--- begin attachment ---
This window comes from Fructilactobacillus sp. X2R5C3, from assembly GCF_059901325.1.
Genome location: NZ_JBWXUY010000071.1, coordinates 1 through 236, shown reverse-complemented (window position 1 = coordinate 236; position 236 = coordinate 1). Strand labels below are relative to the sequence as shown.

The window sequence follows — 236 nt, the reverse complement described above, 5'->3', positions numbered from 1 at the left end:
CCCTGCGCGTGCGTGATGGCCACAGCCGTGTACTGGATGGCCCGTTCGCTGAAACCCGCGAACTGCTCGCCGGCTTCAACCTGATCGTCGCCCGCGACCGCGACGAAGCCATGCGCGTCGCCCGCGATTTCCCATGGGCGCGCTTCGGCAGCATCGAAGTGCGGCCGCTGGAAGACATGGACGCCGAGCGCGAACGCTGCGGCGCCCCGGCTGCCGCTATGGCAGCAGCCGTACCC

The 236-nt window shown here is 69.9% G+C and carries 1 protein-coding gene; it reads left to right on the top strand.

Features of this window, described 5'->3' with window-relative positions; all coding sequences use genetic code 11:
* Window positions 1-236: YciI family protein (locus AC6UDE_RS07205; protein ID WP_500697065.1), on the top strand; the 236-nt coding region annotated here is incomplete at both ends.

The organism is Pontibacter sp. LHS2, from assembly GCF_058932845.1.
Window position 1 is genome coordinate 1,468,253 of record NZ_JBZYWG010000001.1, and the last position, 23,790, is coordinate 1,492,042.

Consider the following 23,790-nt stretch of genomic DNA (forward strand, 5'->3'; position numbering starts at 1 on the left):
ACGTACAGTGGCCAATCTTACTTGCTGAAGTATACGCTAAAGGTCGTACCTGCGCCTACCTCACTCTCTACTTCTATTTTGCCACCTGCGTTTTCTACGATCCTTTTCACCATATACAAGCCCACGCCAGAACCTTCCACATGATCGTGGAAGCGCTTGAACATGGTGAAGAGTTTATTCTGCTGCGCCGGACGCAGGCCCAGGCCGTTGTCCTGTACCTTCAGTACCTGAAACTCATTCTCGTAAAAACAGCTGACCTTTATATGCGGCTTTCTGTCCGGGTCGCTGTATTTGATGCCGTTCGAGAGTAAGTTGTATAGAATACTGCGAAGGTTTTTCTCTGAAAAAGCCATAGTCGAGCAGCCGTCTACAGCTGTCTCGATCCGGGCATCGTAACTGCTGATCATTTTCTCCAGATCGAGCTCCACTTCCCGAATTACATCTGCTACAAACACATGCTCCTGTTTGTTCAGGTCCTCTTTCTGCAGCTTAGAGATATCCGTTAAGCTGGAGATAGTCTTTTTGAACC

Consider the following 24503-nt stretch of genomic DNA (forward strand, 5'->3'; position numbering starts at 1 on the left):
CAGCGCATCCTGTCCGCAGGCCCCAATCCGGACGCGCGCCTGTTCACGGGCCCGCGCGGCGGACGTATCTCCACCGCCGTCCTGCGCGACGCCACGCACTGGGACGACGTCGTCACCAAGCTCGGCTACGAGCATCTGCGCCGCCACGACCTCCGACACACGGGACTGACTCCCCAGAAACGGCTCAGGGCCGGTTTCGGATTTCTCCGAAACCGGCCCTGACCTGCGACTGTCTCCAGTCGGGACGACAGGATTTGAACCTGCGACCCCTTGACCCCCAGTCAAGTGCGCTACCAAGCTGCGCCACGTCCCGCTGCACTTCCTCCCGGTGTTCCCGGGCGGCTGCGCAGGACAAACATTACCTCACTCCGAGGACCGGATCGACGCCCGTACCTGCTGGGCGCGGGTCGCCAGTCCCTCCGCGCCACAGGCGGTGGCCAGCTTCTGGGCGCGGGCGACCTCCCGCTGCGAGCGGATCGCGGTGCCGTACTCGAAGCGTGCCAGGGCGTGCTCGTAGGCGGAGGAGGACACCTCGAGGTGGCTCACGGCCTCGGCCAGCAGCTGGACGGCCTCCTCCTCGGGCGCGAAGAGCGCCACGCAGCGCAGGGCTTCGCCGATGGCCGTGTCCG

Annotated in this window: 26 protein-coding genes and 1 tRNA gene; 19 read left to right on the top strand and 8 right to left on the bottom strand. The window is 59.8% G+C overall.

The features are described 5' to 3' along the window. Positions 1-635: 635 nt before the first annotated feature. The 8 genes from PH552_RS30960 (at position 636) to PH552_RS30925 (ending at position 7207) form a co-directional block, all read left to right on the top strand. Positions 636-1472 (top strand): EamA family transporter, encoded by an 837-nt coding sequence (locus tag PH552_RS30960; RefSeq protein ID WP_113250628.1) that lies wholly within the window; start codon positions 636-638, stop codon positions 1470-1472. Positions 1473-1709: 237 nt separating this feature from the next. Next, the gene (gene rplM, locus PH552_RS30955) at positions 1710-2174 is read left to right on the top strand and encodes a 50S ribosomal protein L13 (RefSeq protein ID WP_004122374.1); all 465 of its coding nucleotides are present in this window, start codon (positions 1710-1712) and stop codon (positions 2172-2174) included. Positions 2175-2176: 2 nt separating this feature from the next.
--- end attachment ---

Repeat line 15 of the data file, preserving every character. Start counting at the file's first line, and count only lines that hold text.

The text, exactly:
The features are described 5' to 3' along the window. Positions 1-635: 635 nt before the first annotated feature. The 8 genes from PH552_RS30960 (at position 636) to PH552_RS30925 (ending at position 7207) form a co-directional block, all read left to right on the top strand. Positions 636-1472 (top strand): EamA family transporter, encoded by an 837-nt coding sequence (locus tag PH552_RS30960; RefSeq protein ID WP_113250628.1) that lies wholly within the window; start codon positions 636-638, stop codon positions 1470-1472. Positions 1473-1709: 237 nt separating this feature from the next. Next, the gene (gene rplM, locus PH552_RS30955) at positions 1710-2174 is read left to right on the top strand and encodes a 50S ribosomal protein L13 (RefSeq protein ID WP_004122374.1); all 465 of its coding nucleotides are present in this window, start codon (positions 1710-1712) and stop codon (positions 2172-2174) included. Positions 2175-2176: 2 nt separating this feature from the next.